The position of communication is very strong at the top
Though for the rest of the organisation there is room for improvement
Executive boards of professional organisations are becoming increasingly aware of the importance of communication. Reputation and the impact of communication are becoming regular themes at the top. But at the same time, the position of communication can be improved as far as the rest of the organisation is concerned. “Communications departments are still struggling to do away with the image of an operational ‘cut and paste’ department or naysayers and to take on a more strategic role towards the entire organisation.” This is going to change in the long-term since employees have to communicate more and more themselves and the Communications department can help them with this. That is one of the results of the Communications Benchmark 2017 of Berenschot.
It is no longer just a matter of strategic advice or carrying out communication activities. Communication professionals must have multiple competencies. “To properly facilitate all levels of the organisation, communication professionals must be all-round. They should be able to provide strategic advice on communication, assist employees in performing this task and, at the same time, be able to coach, facilitate, direct and, especially, inspire”, says Robert Wester, Communication Expert at Berenschot.
Compared to previous editions of the Communications Benchmark, the impact of positioning and reputation on the overall strategy of organisations continues to increase. Monitoring and evaluation of the communication strategy is also taking place more often. This is done through internal evaluation, external research into image, reputation, imaging and impact on specific target groups.
The basic principles of communication strategy also form a guideline for employees in their communications about the organisation. “If employees want to act as ambassadors of the organisation on Twitter, then they must fully share the same values. Authenticity is paramount. Consequently, internal and external communication organically overlap each other”, says Wester. The great strategic challenge for communication departments in 2018 is clear: “Set up the communication function in such a way that the entire organisation can communicate better with the environment. For instance when it comes to participation, co-creation and alliance formation.”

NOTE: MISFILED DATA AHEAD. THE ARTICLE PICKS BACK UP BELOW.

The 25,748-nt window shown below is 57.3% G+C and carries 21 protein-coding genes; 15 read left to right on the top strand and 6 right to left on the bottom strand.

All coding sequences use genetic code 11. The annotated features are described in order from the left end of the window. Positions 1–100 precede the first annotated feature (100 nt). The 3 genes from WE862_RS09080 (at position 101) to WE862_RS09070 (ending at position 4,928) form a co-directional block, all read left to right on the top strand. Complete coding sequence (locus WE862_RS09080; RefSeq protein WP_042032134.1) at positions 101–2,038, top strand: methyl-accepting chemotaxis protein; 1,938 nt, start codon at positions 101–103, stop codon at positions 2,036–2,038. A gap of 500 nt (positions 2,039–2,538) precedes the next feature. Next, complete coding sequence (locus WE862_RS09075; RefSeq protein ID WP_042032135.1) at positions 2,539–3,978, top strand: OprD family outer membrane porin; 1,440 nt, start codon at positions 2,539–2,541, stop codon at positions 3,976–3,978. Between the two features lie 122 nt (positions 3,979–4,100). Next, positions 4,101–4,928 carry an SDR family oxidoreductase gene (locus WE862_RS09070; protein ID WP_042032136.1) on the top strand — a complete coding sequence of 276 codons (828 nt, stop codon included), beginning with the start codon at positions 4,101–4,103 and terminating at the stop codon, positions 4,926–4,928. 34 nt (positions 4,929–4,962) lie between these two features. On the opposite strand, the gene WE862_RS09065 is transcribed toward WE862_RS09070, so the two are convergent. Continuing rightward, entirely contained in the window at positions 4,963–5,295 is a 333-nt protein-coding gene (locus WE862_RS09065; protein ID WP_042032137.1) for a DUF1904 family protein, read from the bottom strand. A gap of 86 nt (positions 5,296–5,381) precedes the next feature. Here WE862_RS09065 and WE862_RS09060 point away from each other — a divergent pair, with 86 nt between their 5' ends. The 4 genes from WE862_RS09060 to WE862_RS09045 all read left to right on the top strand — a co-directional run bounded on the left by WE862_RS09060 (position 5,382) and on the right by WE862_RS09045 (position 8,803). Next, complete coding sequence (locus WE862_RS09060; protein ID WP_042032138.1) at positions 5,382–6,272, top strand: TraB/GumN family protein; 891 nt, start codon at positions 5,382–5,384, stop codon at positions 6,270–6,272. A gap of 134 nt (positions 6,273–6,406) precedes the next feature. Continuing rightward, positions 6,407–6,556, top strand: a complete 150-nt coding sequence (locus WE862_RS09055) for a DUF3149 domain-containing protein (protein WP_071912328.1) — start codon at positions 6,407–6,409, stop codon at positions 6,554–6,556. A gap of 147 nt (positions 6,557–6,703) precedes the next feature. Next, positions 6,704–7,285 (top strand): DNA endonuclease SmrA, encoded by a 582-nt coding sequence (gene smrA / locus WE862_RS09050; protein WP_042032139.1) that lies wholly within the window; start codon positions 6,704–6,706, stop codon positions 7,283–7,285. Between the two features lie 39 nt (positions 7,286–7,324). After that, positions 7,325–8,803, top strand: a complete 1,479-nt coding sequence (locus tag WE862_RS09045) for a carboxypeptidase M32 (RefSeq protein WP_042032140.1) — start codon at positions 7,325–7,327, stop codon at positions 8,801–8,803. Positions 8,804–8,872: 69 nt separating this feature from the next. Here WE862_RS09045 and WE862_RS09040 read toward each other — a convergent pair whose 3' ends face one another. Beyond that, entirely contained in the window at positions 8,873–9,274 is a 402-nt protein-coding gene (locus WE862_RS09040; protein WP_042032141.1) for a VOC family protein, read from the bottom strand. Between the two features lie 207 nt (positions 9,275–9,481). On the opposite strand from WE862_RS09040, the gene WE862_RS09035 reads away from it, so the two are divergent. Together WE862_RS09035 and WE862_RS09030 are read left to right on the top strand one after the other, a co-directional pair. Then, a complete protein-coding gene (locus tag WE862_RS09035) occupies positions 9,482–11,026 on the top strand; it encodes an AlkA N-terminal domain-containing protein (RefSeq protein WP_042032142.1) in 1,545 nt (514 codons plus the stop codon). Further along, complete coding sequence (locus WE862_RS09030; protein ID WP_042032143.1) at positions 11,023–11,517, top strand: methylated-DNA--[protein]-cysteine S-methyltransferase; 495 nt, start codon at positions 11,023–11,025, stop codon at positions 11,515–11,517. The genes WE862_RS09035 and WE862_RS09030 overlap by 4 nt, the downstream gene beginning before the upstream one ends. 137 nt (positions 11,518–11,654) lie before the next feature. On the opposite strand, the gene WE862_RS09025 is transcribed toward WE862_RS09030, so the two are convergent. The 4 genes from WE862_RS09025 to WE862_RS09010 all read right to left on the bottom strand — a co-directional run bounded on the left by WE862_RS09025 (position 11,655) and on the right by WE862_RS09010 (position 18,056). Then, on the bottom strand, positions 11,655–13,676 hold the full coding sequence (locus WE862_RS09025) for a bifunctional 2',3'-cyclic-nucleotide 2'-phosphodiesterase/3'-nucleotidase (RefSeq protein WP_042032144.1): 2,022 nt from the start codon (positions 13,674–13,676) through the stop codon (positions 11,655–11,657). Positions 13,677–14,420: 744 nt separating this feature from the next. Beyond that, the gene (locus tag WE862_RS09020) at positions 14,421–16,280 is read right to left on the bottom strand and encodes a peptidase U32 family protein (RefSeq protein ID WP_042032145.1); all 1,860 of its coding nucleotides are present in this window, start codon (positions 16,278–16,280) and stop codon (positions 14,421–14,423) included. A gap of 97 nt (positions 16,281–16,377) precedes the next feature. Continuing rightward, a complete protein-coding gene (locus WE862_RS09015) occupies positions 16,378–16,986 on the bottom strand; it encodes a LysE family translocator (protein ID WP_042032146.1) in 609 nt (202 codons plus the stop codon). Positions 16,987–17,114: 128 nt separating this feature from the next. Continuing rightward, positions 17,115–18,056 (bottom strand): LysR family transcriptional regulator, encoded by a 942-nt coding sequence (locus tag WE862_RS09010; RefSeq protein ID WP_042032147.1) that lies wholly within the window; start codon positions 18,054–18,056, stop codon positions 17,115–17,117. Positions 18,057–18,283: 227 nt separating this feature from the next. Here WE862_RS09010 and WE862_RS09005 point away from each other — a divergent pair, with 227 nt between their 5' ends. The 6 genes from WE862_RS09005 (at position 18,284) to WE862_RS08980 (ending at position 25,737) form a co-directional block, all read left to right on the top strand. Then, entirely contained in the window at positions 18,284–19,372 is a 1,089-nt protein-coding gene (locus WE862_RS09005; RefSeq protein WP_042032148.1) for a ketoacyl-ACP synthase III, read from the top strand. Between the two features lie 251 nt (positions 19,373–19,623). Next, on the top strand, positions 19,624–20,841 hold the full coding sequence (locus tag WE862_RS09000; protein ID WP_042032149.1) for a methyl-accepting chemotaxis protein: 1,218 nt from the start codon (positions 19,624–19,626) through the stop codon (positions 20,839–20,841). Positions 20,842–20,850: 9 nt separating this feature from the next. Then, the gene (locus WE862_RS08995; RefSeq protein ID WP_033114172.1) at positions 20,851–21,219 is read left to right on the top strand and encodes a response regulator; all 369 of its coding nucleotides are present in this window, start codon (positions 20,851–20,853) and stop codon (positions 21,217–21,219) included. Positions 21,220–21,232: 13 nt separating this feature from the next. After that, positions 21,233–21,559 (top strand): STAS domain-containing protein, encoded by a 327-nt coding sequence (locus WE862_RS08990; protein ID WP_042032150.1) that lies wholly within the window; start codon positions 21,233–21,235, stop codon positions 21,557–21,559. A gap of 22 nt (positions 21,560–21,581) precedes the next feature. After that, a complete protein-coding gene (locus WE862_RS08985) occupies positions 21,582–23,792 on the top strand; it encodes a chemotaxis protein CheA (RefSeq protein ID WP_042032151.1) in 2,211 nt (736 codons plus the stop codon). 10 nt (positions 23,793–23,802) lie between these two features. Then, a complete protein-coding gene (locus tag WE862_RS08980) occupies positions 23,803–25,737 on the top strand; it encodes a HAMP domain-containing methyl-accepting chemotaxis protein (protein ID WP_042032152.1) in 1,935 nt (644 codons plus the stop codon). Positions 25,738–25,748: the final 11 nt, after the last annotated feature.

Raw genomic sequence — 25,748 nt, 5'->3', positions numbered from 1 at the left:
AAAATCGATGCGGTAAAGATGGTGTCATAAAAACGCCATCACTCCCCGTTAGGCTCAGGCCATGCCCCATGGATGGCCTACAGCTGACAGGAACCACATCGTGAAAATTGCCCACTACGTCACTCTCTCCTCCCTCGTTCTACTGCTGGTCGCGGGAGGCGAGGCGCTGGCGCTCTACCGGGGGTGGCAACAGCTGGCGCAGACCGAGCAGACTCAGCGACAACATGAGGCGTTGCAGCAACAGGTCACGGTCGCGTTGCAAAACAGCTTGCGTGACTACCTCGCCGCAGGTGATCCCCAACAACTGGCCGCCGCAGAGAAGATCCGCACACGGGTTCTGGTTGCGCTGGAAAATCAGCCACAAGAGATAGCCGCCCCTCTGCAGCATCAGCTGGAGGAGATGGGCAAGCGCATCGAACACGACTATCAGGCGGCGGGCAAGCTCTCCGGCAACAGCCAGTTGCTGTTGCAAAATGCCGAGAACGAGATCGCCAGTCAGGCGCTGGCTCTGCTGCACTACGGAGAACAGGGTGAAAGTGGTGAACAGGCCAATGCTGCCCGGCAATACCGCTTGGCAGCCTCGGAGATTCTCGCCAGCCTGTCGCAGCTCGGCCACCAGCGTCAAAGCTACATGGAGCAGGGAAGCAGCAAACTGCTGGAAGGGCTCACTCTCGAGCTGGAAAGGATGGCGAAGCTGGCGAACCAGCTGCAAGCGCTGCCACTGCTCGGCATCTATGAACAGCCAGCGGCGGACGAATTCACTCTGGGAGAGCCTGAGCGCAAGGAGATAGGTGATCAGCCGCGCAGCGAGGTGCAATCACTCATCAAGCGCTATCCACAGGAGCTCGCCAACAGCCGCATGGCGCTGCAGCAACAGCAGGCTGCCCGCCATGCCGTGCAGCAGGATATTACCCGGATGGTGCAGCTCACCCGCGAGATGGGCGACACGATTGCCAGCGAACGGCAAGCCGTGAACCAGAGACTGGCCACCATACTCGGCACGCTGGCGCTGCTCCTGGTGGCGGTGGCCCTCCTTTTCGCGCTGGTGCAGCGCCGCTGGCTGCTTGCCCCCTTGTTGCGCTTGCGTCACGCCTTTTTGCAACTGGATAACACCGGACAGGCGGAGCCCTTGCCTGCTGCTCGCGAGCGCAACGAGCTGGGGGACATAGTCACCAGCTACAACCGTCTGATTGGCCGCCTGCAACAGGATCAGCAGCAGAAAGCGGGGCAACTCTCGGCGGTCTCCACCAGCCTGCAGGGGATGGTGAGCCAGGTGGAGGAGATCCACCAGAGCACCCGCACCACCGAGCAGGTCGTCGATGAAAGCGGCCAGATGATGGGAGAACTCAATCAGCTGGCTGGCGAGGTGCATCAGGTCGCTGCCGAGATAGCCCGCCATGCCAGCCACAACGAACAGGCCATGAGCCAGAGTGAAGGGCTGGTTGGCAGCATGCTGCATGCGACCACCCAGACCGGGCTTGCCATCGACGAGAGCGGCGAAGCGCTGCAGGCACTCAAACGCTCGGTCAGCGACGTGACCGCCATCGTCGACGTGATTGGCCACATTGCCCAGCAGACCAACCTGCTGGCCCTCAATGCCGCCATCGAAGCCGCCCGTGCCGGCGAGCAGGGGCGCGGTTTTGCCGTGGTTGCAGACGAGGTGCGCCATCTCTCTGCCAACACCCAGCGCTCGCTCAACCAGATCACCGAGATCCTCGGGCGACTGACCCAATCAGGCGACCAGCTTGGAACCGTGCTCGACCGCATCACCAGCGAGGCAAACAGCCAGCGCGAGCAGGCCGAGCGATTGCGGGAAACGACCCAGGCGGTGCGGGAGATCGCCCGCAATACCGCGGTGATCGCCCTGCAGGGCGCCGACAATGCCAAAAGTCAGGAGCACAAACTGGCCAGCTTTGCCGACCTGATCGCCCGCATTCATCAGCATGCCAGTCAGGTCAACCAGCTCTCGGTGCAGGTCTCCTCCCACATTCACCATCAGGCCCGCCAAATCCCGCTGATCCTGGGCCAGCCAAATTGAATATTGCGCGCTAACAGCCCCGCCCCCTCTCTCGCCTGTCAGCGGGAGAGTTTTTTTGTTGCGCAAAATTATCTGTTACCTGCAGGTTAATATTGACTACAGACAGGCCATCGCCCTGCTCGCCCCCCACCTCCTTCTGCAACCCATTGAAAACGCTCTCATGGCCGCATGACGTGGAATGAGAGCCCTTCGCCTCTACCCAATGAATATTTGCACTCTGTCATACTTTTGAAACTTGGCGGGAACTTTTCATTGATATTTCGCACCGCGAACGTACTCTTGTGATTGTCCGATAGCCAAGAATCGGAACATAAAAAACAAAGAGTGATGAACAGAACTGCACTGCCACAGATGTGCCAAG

In addition, the Communications Benchmark shows that digitisation is continuing in the organisation and setting up of the communication function. Many organisations are focusing on new digital resources, techniques and strategies that strengthen their own communication channels. Some organisations are organising content rooms or image teams, where stories from the organisation find their way to important target groups. This also fits in with the trend of increasing image communication, which could already be seen in 2015 and 2016.
In addition, the method of working during a crisis is increasingly being incorporated into the regular processes. For example, through 24/7 monitoring and the setting up of a social newsroom for both crises and the daily communication work, in which emphasis lies on information provision, signification and damage control.
About the Communications Benchmark
With the Communications Benchmark Berenschot provides insight into the organisation of communication in various organisations. Sixteen organisations participated in the third edition: the municipalities of Rotterdam, The Hague, Utrecht and Woerden, the provinces North Holland, Utrecht and Groningen, Ministry of Finance, Institute for Sound and Vision, National Police, SVB, Stedin, Prorail, NVB, Union of Water Boards and Waternet. The fourth edition will be launched in September 2018. In addition, Berenschot will shortly introduce an international benchmark communication and there will also be the possibility to be compared per sector.
Are you interested in the results? Please contact Robert Wester.
Senior managing consultant